Parents struggle to create time to read at home and view reading largely as a skill rather than as something to enjoy, according to new research from Egmont.
Only 16% of boys aged 5-7 read every day for pleasure, compared to 54% who read every day for school, the study found. Meanwhile, 53% of girls aged 5-7 read every day for school, but only 29% read each day for pleasure.
The statistics are among the first findings of Egmont's Reading Lives research programme, launched by consumer insight director Alison David [pictured] in February. The study follows 12 families over the course of a year, examining the place of reading in family life.
The research showed that more parents now view reading purely as a "skill" to acquire, rather than something to encourage children to do for pleasure. Fifty-two per cent of parents view teaching children to read as a shared activity between parents and teachers, and 12% think responsibility lies purely with the school/teachers.
Family time is also being squeezed; 53% of parents wished they had more time for reading with their children. The research also showed that parents associate reading with betterment and educational advantage above anything else. Sixty-four per cent of parents identified language development as one of the top three benefits of reading, while 51% selected improving imagination, and 37% chose its ability to give children a head start at school. Only 11% cited the importance of reading in a child's social development, with 10% saying a child's emotional development was a top three benefit of reading, and 8% choosing increasing a child's self-esteem.
Meanwhile, only 7% of parents see reading with children as fun for adults, and just 5% see it as the highlight of their day.
David said: "Parents are putting a massive pressure on themselves because of a lack of time . . . Reading is falling through the gap."
She added: "It's tempting for people to want to point the finger at one single thing when we read headlines and statistics that say that reading for pleasure is in decline—whether that's time-poor parents, target-driven schooling or the rise of screen time. As our Reading Street research unfolds, we're starting to see that it's a combination of all those circumstances, all of which are adding up to pressure on reading.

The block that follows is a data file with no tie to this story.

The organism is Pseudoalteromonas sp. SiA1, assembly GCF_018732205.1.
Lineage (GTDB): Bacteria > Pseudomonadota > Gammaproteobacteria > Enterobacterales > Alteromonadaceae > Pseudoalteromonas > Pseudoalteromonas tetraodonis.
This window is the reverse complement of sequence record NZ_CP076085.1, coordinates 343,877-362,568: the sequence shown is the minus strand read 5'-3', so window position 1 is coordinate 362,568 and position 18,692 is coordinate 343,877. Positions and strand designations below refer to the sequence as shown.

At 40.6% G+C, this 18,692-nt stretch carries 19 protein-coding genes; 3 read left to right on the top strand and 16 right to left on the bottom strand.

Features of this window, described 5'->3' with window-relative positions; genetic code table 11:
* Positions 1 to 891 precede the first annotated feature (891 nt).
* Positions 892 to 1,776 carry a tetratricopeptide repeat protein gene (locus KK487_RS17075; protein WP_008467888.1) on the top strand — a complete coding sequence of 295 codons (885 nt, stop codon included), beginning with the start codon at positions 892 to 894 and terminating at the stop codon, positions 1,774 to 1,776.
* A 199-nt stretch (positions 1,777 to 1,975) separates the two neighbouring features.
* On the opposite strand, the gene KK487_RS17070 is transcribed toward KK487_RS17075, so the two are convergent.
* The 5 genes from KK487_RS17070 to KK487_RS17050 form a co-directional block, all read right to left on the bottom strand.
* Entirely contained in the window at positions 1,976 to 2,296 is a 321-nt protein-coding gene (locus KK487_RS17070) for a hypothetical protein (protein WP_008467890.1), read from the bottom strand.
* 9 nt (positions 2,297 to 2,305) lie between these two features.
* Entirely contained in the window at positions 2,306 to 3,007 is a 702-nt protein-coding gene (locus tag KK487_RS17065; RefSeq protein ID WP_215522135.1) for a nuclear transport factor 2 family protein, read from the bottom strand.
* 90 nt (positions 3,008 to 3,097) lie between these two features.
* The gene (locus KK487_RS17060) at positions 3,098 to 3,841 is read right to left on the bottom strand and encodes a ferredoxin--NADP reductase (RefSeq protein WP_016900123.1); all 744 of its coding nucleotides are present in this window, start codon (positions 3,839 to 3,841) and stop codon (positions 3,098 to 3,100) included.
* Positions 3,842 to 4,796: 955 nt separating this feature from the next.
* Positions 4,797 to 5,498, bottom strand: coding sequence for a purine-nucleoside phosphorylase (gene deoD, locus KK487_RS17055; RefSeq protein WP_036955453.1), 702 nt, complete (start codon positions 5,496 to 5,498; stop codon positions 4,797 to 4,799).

"The victim right now is a time and a place in children's lives for the simple but essential pleasure of reading."
Senior vice-president Egmont English language and Central Europe Rob McMenemy said: "Over half of parents we spoke to wished they had more time for reading with their children, which is fantastically positive, but many simply didn't feel they could prioritise it . . . We've also found that in many families reading still thrives, and through Reading Street we want to find out how and why, and what it's going to take to inspire more children to read."
The findings are based on the reading habits of the 12 families observed for the Reading Street programme, as well as a supporting study of more than 1,000 parents of 2-16-year-olds. The second chapter will look at children's reading for targets, and the impact that has, and will be published by Egmont early this summer.
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